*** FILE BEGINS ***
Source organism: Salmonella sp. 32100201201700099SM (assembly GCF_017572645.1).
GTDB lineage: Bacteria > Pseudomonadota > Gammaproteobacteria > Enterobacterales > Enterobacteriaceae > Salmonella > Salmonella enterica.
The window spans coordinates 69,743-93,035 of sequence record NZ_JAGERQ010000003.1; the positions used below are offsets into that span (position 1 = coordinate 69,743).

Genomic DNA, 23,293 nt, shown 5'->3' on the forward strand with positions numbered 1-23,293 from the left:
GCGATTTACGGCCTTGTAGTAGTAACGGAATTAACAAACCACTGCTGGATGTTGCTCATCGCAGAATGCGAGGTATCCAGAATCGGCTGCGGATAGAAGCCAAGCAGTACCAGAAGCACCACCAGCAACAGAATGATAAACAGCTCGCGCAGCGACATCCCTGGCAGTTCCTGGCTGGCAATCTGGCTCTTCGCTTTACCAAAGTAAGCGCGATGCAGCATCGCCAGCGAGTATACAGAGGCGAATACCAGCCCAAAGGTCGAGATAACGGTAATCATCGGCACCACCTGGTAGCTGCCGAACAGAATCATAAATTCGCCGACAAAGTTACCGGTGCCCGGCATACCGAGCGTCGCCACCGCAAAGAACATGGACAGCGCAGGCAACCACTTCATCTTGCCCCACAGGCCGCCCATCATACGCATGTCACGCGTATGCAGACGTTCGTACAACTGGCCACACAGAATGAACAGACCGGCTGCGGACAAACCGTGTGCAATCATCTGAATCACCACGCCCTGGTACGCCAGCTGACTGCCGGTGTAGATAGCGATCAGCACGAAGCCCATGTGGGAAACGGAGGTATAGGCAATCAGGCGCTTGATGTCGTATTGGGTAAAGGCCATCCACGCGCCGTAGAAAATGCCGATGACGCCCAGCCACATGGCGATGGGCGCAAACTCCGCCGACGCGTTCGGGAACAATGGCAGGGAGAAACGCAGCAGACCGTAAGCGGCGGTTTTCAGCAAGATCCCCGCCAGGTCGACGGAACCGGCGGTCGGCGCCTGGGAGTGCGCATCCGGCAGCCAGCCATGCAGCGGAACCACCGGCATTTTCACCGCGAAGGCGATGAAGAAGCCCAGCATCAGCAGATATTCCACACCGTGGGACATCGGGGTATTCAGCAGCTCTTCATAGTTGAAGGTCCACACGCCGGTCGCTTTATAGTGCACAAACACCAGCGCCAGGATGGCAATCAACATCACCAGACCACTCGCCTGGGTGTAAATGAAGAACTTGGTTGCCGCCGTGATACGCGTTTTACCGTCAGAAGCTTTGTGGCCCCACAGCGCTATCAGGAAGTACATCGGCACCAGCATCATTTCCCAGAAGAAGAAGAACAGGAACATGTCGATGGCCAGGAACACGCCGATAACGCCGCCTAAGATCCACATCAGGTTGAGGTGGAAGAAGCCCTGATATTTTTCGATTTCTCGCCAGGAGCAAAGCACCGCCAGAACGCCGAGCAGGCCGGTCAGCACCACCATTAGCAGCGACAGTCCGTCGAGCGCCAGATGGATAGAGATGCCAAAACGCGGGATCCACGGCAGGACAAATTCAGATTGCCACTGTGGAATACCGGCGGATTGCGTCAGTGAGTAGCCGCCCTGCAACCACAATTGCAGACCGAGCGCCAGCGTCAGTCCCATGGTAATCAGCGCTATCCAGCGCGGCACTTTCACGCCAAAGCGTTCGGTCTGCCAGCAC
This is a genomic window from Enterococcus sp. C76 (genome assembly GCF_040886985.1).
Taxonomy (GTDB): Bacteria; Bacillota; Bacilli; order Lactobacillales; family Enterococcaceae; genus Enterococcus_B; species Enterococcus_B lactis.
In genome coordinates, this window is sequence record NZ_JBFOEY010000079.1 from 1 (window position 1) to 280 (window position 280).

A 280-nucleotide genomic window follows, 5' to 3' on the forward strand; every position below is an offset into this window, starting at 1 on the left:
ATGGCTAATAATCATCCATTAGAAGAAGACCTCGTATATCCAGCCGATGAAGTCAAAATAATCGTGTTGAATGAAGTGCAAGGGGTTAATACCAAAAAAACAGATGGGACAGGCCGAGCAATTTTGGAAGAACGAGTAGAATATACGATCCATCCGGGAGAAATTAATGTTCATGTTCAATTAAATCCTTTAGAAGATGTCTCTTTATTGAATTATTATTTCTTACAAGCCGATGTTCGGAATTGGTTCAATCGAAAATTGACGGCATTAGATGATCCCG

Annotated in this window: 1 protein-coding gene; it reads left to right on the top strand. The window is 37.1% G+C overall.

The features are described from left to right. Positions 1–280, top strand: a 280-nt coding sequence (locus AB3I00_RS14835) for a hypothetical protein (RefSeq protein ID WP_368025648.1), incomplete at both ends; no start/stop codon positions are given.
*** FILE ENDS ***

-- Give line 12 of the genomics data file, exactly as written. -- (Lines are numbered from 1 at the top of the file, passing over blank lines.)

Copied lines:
The features are described from left to right. Positions 1–280, top strand: a 280-nt coding sequence (locus AB3I00_RS14835) for a hypothetical protein (RefSeq protein ID WP_368025648.1), incomplete at both ends; no start/stop codon positions are given.